It's really quite simple. To control a car properly you need to be close enough to the pedals to easily and quickly operate them, and close enough to brace yourself (with the footrest and your knees) when cornering. Which is quite close. Indeed, it means your legs are splayed and braced against the door and the centre console. If they are too straight you cannot brace and will be unrestrained in a corner. Instead you will roll from side to side.
Now you also need to control the steering wheel, so you need to be quite close to that, too. Forget the straight-armed F1 look from the 1940s and 50s, that may look cool - or stupid - but it doesn't give you leverage on the wheel. So you should be close to the steering wheel with legs splayed. You'll find that position is perfectly attainable in most cars but especially so in older Alfa Romeos. They are made to be driven.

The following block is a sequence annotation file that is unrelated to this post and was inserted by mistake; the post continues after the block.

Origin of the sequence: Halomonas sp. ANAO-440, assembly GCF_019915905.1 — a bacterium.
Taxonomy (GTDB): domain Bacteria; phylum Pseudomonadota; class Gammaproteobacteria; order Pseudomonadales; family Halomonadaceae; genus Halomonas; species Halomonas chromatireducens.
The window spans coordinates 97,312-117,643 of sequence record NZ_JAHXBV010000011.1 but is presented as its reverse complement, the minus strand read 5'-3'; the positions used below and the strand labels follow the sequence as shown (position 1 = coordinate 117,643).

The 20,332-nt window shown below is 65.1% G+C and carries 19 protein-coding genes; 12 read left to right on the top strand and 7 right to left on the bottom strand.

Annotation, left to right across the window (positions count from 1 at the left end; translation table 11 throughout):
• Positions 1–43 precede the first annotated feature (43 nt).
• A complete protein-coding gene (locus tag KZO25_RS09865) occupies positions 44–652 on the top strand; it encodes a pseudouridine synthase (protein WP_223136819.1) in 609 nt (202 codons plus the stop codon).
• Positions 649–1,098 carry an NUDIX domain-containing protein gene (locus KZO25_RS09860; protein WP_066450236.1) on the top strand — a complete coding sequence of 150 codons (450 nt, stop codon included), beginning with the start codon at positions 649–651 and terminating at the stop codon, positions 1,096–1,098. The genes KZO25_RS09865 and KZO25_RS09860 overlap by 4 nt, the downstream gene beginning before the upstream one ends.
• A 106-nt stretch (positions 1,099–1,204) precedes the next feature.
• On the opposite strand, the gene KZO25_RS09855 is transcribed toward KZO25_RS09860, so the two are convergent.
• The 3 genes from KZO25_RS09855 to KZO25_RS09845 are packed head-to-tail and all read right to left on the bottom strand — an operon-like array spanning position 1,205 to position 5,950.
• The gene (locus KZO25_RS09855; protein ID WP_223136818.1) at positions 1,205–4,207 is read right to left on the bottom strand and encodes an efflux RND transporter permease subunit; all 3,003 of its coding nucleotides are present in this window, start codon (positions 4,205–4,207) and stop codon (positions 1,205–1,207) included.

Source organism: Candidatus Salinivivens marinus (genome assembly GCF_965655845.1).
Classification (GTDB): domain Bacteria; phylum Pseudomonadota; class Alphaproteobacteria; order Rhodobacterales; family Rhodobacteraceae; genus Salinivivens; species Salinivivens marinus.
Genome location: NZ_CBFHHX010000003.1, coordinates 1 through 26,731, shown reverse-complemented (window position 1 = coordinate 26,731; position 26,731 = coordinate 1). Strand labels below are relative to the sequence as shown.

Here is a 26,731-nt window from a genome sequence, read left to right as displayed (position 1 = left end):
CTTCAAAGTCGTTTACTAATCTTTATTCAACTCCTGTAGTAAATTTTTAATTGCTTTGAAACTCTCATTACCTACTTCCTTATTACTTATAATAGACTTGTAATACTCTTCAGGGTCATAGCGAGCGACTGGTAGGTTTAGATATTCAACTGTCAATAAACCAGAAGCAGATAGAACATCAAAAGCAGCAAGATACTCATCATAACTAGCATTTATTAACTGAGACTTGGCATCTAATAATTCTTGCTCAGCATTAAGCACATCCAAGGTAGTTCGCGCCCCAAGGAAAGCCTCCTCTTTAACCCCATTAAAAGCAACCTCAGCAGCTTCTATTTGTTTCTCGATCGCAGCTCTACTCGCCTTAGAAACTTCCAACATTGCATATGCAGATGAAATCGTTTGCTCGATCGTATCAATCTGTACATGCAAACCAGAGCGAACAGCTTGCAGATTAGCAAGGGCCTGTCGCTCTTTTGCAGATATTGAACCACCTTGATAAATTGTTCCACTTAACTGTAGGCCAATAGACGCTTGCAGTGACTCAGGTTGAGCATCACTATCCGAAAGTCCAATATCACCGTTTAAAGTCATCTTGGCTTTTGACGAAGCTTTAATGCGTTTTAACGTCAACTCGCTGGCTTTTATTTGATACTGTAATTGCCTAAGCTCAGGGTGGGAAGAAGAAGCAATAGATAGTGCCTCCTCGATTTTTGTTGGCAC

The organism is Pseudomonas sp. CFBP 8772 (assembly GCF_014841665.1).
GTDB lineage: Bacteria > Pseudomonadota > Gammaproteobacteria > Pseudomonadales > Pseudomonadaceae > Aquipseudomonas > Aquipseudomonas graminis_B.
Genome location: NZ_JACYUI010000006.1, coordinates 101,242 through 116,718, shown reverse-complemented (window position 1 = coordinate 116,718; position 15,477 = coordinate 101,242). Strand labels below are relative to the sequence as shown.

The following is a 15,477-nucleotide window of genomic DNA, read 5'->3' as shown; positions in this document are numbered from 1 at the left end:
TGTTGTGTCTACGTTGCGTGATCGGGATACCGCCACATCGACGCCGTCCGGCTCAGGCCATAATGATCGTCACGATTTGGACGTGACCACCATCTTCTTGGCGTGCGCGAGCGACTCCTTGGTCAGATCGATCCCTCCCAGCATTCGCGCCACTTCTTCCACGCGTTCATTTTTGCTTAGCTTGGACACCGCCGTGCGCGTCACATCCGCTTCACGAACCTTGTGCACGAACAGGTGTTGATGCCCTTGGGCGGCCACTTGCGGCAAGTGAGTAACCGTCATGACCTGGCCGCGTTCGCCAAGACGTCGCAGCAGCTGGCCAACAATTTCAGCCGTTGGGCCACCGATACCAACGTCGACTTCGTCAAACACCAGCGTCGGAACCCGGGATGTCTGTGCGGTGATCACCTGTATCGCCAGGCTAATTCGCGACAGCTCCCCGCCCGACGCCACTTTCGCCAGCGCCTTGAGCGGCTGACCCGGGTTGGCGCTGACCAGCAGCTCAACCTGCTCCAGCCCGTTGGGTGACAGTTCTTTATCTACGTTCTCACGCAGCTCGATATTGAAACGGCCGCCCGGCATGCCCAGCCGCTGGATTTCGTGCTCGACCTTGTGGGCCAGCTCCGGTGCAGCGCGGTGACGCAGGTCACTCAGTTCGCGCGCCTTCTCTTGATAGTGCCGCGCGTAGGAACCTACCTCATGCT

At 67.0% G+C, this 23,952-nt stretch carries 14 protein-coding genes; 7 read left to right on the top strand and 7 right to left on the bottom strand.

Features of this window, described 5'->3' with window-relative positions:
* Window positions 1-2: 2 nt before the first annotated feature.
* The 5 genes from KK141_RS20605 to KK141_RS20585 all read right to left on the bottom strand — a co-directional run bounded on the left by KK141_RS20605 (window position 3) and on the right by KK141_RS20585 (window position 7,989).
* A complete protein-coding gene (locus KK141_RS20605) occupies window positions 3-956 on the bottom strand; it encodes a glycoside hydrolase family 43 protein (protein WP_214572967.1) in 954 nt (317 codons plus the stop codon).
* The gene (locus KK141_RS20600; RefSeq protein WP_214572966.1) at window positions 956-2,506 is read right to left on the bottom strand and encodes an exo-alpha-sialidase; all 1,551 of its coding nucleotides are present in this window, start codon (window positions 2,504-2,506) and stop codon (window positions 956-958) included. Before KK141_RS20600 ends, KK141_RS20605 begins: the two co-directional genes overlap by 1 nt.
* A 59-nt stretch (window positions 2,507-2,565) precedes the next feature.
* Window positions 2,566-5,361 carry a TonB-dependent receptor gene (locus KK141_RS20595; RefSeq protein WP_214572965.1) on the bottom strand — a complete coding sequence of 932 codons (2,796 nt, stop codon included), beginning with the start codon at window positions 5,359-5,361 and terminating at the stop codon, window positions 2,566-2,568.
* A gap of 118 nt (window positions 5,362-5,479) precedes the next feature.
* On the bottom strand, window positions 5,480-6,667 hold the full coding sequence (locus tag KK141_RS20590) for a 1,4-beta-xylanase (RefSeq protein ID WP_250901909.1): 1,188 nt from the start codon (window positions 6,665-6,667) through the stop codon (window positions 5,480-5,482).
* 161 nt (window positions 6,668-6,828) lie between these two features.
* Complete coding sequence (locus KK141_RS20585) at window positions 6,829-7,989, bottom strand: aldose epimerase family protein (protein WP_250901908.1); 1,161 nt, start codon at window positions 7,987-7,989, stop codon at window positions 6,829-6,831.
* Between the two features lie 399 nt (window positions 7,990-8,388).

However apparently most people prefer to keep their legs straight, and older Alfas typically don't allow that as an option, at least not if you are taller than about 5feet eight inches or 180cm, whichever comes first. Which is why we get silly comments from car reviewers who don't understand how to actually drive a car:
Sit inside the 147 and the memories of Italianate driving positions that we grew up with in Alfasuds and Giuliettas are banished forever. Seat, pedals, steering wheel, gearstick and mirrors all appear to be positioned around an anthropomorphic figure of a human being rather than a gibbon (as was the case with the old 145).
One day a 'reviewer' will actually seek to explain this, rather than just expose their personal misunderstanding.
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